RETITLED is made up of artworks and pieces of information across the walls that make you think about what we value in today’s art and media. It makes you think about how simple techniques in art can be used to display something with a much deeper meaning. It also shows that people on average spend only 30 seconds looking at a piece of art online but will spend more time looking at artwork on a wall because of the painterly aesthetic, and sometimes the big golden frame.

At the end of this piece there is a QR code that takes you to a YouTube video of Rick Astley’s “Never Gonna Give You Up”. This (if you know what it means) among with many other things, was what made this piece funny.  At the exhibition I saw two elderly ladies open up the link and watch the entire Rick Astley song while having no idea what was happening. This shows that this piece is probably directed more towards Millennials and Gen Z. Overall this piece has a great meaning behind it and has well-executed pieces of art. I highly recommend going to see not only RETITLED but all of the other Shopfront pieces in this exhibit when you can.

Jasper, 14

no place like tomorrow
by Eric Jiang

Eric Jiang’s no place like tomorrow is an abstract video installation exploring the perception of time through a queer-platonic relationship. Both Rachel Seeto and Robbie Wardhaugh’s performances were outstanding in their gentle intimacy and connection. The free-flowing movement choreography within the video footage hauntingly illustrated the disconcerting experience of time. These scenes sparked a strong sense of confusion and disillusion as I started to question how time manipulates our relationships with others.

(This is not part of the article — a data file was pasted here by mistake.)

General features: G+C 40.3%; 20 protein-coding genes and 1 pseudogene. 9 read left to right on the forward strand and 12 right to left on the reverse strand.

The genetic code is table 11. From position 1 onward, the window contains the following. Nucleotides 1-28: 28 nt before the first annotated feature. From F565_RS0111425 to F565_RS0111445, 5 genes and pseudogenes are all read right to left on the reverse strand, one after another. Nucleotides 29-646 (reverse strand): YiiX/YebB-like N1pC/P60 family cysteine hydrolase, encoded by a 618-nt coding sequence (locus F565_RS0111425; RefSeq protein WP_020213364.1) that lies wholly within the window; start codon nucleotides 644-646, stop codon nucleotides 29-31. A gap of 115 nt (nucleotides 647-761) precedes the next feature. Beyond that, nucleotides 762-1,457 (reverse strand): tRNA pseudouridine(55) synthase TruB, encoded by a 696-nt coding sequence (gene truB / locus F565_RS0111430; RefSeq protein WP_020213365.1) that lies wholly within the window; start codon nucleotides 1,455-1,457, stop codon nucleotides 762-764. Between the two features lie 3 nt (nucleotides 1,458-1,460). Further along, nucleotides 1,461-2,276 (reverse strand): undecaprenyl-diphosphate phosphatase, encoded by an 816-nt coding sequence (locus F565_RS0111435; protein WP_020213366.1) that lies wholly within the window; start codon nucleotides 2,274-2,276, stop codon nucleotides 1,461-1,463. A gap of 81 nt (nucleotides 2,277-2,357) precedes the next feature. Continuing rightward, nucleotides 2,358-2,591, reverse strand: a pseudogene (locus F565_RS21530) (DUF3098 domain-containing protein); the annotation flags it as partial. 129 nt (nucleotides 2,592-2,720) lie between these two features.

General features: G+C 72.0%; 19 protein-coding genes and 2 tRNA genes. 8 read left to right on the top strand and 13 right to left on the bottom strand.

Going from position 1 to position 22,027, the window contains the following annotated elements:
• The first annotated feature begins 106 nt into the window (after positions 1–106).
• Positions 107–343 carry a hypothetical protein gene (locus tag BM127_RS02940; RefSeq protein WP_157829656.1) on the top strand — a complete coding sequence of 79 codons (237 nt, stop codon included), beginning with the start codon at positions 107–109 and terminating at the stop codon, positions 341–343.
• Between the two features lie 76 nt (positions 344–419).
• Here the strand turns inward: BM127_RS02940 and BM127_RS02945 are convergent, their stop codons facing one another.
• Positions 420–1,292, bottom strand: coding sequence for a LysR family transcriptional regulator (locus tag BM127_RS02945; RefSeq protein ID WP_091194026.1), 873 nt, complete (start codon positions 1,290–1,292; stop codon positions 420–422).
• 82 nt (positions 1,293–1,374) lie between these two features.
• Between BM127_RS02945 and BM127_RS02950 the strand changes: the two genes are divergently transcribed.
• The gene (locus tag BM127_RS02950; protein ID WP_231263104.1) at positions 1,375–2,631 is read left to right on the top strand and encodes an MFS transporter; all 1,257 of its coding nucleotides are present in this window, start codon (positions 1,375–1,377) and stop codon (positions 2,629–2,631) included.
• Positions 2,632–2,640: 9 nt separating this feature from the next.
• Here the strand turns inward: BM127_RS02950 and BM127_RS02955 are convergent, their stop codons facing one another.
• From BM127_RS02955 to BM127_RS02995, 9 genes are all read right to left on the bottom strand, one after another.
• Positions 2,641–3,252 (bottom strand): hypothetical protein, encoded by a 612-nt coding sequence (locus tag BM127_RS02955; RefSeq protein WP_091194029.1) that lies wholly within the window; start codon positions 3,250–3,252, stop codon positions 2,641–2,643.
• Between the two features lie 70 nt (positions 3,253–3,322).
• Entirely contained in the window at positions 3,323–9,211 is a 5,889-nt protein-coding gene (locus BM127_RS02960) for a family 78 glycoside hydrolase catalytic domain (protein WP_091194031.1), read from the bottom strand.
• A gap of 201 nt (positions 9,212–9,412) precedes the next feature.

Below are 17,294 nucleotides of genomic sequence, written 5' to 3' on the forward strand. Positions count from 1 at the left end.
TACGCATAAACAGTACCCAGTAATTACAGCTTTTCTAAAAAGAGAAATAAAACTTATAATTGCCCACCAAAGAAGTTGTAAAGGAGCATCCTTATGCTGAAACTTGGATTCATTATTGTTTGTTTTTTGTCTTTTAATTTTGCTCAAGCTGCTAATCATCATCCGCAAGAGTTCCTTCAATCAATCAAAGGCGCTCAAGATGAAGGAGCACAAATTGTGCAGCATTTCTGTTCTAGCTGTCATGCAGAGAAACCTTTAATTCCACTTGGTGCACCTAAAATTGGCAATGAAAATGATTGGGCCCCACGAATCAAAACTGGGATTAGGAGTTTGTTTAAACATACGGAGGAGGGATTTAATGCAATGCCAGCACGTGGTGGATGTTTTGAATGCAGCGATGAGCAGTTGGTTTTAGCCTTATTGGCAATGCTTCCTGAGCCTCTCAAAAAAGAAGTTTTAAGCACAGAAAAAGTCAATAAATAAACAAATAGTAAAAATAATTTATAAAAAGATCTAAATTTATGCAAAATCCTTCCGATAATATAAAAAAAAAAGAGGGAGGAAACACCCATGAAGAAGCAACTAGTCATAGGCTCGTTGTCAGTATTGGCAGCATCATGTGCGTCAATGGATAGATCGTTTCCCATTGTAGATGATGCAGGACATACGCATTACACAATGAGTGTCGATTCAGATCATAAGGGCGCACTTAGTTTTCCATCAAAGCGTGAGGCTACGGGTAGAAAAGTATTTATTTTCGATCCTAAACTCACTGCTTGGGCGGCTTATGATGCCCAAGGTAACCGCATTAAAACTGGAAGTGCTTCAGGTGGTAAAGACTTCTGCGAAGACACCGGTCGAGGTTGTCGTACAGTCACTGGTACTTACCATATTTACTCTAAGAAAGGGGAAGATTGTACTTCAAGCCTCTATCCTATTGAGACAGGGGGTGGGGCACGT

It was surprisingly disorientating to enter the installation with the video sound blaring as you step over the layers of AstroTurf carpeting the ground. Jiang constructs an intriguing space that reflects the dream-like poetry woven into the dialogue of his short film. The conversation between Seeto and Wardhaugh was fragmented and incoherent, depicting
how a strong connection can withstand miscommunication and misunderstandings.

Whilst I may not have grasped the complexity of what Jiang was trying to communicate through this piece, it did provoke questions about time and connection that I had never considered before.

what is suadade is yuánfèn is longing
by Linda Chen

Linda Chen’s one-woman art project is a fascinating exploration of family, Chinese culture, and identity. Using digital video installation with sound and a collection of found objects, Chen immerses the audience in her complex relationship with grief and memory after the loss of her grandparents in Shanghai. Lyrical narration of her brief, but close relationship
with her Shanghainese grandparents was heartbreaking to hear. In the face of this grief and loss, Chen ponders the fictionalised nature of memory, and the way we reconstruct events in our minds each time we revisit a memory.

As a Chinese-Australian woman, I resonated deeply with Chen’s poetic recount of the short time she spent in Shanghai, and the familiar feelings of displacement coming from a member of westernised Chinese diaspora. She likens the experience to being a visitor in a museum which is reflected in the myriad of old photos of a family trip to Shanghai scattered throughout the video installation. There is a distinct sense of confusion about belonging and ‘home’ that many children of immigrants would understand. It was as if Chen had absorbed my own thoughts into her work. what is suadade is yuánfèn is longing is a piercingly intimate and lovingly crafted artwork.

Janine Lau, 19

ArtsLab: Unreliable Witness is at 107 Redfern until February 21. Book your tickets here.